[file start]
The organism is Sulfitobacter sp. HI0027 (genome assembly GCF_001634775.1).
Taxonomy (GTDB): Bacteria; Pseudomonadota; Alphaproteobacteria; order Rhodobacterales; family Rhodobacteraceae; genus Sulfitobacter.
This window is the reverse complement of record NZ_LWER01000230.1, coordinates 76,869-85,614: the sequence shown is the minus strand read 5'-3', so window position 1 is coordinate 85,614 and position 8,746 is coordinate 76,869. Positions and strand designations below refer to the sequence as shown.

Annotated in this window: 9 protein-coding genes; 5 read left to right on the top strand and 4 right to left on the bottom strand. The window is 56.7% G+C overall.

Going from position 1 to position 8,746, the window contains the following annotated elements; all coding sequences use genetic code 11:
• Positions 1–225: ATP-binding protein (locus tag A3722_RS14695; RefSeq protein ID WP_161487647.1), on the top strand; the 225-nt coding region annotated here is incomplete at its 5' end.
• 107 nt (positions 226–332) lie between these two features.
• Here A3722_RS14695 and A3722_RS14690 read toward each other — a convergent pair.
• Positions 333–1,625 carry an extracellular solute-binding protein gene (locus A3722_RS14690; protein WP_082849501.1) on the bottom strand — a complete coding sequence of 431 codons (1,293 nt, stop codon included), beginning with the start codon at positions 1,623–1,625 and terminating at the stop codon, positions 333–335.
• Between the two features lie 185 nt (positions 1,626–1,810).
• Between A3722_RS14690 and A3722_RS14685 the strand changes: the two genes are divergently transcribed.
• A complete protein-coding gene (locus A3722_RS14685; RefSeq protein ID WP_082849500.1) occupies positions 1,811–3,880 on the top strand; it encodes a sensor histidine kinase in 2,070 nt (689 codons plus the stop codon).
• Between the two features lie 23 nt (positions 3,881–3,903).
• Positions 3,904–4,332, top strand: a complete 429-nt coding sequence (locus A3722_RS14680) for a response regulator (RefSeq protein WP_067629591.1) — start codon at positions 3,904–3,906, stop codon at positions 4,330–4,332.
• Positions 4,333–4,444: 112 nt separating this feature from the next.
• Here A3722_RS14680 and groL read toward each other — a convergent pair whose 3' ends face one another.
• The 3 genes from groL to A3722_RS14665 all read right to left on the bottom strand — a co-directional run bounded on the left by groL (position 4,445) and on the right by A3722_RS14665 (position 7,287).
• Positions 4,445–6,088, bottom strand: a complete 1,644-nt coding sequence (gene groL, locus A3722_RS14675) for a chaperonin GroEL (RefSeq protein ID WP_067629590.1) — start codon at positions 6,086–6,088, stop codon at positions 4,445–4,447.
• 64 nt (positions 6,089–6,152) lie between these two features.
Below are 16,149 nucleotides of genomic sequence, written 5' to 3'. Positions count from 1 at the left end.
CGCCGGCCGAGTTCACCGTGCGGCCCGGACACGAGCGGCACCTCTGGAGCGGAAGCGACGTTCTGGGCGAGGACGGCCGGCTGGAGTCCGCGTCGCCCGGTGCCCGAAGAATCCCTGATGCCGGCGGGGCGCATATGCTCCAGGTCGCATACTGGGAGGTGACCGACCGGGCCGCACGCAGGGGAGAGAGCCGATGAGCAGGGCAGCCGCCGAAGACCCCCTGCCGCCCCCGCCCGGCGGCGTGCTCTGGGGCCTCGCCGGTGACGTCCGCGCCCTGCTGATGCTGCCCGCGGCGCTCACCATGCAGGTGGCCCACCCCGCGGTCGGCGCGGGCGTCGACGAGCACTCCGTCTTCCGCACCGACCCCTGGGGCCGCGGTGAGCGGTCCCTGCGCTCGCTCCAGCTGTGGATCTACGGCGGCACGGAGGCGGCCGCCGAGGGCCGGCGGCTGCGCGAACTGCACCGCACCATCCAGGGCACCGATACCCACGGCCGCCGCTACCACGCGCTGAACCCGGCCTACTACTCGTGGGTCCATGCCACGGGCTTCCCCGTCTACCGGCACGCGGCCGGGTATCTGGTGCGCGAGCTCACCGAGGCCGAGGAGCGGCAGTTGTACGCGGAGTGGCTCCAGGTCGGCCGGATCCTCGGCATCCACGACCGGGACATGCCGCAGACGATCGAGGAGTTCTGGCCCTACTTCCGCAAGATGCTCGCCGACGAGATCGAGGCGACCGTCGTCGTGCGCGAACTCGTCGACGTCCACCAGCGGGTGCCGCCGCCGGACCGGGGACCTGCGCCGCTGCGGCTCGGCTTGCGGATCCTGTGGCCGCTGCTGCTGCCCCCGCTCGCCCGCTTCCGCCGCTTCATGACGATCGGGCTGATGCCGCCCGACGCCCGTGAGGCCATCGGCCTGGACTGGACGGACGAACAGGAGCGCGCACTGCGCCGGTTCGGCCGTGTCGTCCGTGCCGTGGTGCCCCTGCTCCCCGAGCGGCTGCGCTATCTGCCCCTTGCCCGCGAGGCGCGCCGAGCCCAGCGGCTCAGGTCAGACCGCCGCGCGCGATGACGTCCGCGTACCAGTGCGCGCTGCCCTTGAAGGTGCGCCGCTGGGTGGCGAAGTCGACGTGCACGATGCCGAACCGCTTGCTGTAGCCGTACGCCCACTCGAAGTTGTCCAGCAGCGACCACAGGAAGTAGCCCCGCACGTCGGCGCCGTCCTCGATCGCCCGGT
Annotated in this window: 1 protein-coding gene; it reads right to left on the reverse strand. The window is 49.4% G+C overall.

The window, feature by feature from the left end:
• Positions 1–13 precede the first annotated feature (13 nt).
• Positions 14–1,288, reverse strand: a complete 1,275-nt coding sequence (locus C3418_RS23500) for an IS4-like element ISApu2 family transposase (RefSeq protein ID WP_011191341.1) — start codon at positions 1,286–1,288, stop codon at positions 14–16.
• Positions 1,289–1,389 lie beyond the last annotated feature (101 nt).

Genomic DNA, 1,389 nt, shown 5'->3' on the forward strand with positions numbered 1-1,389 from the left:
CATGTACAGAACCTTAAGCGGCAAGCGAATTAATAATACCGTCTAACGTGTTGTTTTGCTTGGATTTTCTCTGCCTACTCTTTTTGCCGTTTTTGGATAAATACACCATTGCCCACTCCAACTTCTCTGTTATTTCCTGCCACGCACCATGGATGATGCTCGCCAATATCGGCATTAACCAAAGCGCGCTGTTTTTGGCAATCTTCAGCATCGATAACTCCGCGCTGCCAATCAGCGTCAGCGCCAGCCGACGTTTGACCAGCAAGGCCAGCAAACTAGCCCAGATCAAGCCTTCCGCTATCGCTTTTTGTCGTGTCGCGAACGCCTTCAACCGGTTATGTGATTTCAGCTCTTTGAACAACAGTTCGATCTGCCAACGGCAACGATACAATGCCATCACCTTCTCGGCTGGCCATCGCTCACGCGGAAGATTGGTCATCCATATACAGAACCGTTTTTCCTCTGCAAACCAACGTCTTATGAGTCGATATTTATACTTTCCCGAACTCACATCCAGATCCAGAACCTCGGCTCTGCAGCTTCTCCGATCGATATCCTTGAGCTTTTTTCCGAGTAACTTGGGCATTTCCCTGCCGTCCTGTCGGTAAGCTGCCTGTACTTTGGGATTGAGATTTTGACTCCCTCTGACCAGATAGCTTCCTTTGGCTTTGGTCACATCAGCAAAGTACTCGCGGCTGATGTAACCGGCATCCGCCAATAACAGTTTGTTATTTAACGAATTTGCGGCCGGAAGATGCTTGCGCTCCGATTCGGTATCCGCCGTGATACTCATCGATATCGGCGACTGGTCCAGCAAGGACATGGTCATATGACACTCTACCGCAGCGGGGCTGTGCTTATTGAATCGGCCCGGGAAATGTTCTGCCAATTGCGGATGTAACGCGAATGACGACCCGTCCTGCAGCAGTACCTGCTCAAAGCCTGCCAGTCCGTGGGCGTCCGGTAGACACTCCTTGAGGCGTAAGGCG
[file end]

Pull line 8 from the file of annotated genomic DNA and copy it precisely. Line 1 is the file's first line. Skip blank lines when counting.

• Here A3722_RS14695 and A3722_RS14690 read toward each other — a convergent pair.